Today I write from the main reading room of the 42nd Street library, where Blaise Cendrars supposedly “forged in the smithy of his soul,” as James Joyce might say, his fiery name.
Sublime places do that—inspire all of us to name ourselves again, the way James Gatz made himself into Gatsby on the shores of opportunity.
Maybe the great modernists are coming to mind this morning because I just saw Midnight in Paris for the second time. My mother called to tell me there was an index to the movie available online if I wanted to know who all the modernists in the movie were.
I didn’t win that award for excellence in English in high school for nothin’, Ma. Except salary-wise.
These awards we win—the ones we don’t—the ones no one has ever been awarded. What are they for?
I have always disliked awards and award ceremonies. Recently, I attended one such ceremony where it was announced, “And now, let’s honor the captain of the team, Devon Green!” Everyone looked around nervously. Who was this Devon Green? And had the captain of the team we all knew won an award or not? “Who is the captain?” the master of ceremonies asked into the microphone. We sat for a little while, and then he moved on to the next award.
When we recognize individuals for outstanding character, are we not essentially rewarding them for following the rules? Or for smiling, or being likable? I am not sure why all these wonderful traits are not reward enough.
If there were more awards for courage, or triumph over adversity, we might end up with more people with excellent smiles in the world, which would result in a net gain for all of us.
To invite Amy Poehler to deliver the commencement address at Harvard is to say, “Thanks, Amy, for not taking life too seriously. Could you spread the word about this, please?” Poehler then takes the podium and says “Yes,” and concludes her remarks with “And remember, everything you see on television is true.” What award would she win for this statement?
1. The lying award.
2. The Oscar Wilde Award for witty, epigrammatic quipping.
3. The Robert Benchley Award for procrastination. Benchley, a member of Dorothy Parker’s Algonquin Round Table, wrote an essay called “How to Get Things Done” introducing the virtues of ADD seventy-five years ago.
4. The Kate Keller Award for denial. Kate, the Mom in All My Sons ably played by Diane Wiest not long ago, was very good at denial, an important life skill.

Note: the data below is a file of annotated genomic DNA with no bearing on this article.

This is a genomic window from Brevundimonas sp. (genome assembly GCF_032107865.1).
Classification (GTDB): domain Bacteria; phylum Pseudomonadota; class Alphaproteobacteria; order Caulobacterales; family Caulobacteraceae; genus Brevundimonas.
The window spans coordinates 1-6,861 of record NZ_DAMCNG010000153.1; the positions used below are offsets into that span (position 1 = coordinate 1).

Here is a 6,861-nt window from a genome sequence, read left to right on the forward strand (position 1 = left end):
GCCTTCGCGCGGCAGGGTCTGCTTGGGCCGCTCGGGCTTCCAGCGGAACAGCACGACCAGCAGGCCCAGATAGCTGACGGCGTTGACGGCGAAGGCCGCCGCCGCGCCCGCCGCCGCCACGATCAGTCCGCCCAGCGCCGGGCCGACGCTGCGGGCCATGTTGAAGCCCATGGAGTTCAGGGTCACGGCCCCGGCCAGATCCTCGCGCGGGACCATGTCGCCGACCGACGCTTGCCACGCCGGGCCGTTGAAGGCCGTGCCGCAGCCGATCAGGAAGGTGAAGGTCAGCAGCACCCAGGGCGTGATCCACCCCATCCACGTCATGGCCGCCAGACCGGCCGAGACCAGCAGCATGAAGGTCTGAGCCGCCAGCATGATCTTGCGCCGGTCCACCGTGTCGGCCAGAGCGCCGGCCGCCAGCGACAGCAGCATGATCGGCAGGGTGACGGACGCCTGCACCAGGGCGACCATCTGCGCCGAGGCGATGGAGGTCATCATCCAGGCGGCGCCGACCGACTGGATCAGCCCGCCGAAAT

5. The Fruit of the Loom award for frivolity or for being a dancing fruit in underwear. Self-explanatory.
6. The Samuel Johnson award for confidently making statements without any information. Johnson was known in the eighteenth century for writing prefaces to books he had not read, based on his ideas of what the book should be about.
If we are awarding life skills and not just affability, we need these awards too… whether or not they are for Poehler I don’t know:
Julianne Moore’s “Mother” character in The Prizewinner of Defiance, Ohio Award for resilience.
The Up Couple Award for knowing what is in your bank account.
The Justin Long Character in He’s Just Not That Into You Award for being able to spot people who are manipulative, difficult or needy.
The Matt Damon Character of Will Hunting in Good Will Hunting Award for the ability to do work that is beneath your level of intelligence and not mind it, and also to be able to flip a switch and focus on a question of either math or reading comprehension.
The Will Ferrell Character in Stranger Than Fiction Award for knowing what time it is.((.
The list of important awards goes on, awarding us for such life skills as Not Falling in Love to Make Up for Some Deficit in Ourselves, Avoiding Careless Mistakes, Not Losing Things when Traveling, and Being Neat and Clean.
When we award, recognize, and the like, we are saying these things: “keep it up,” “change,” or “just clap for others.” Who is anyone to make these pronouncements upon the rest of us? As we move into the adjoining room for brandy and cigars after the ceremony, let he who lives in a house made of Brie roll the first wheel.